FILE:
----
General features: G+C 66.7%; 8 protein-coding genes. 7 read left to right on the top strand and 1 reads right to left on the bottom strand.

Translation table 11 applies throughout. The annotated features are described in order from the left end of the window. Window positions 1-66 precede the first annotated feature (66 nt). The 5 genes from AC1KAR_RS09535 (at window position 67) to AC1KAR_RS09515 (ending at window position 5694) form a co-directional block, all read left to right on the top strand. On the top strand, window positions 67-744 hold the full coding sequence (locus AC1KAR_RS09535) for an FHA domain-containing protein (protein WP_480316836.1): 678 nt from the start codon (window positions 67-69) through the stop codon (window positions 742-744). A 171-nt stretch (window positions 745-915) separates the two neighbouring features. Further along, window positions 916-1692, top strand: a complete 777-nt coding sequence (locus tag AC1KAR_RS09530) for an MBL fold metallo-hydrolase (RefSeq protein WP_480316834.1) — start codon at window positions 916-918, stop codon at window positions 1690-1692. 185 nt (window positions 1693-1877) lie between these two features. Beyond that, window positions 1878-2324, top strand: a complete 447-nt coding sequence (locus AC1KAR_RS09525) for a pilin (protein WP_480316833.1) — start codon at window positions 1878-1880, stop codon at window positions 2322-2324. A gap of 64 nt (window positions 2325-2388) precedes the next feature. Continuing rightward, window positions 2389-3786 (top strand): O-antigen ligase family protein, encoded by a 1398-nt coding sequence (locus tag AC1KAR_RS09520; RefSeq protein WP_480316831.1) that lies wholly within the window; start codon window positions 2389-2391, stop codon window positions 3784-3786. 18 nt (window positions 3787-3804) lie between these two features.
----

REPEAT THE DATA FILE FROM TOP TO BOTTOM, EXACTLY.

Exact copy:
General features: G+C 66.7%; 8 protein-coding genes. 7 read left to right on the top strand and 1 reads right to left on the bottom strand.

Translation table 11 applies throughout. The annotated features are described in order from the left end of the window. Window positions 1-66 precede the first annotated feature (66 nt). The 5 genes from AC1KAR_RS09535 (at window position 67) to AC1KAR_RS09515 (ending at window position 5694) form a co-directional block, all read left to right on the top strand. On the top strand, window positions 67-744 hold the full coding sequence (locus AC1KAR_RS09535) for an FHA domain-containing protein (protein WP_480316836.1): 678 nt from the start codon (window positions 67-69) through the stop codon (window positions 742-744). A 171-nt stretch (window positions 745-915) separates the two neighbouring features. Further along, window positions 916-1692, top strand: a complete 777-nt coding sequence (locus tag AC1KAR_RS09530) for an MBL fold metallo-hydrolase (RefSeq protein WP_480316834.1) — start codon at window positions 916-918, stop codon at window positions 1690-1692. 185 nt (window positions 1693-1877) lie between these two features. Beyond that, window positions 1878-2324, top strand: a complete 447-nt coding sequence (locus AC1KAR_RS09525) for a pilin (protein WP_480316833.1) — start codon at window positions 1878-1880, stop codon at window positions 2322-2324. A gap of 64 nt (window positions 2325-2388) precedes the next feature. Continuing rightward, window positions 2389-3786 (top strand): O-antigen ligase family protein, encoded by a 1398-nt coding sequence (locus tag AC1KAR_RS09520; RefSeq protein WP_480316831.1) that lies wholly within the window; start codon window positions 2389-2391, stop codon window positions 3784-3786. 18 nt (window positions 3787-3804) lie between these two features.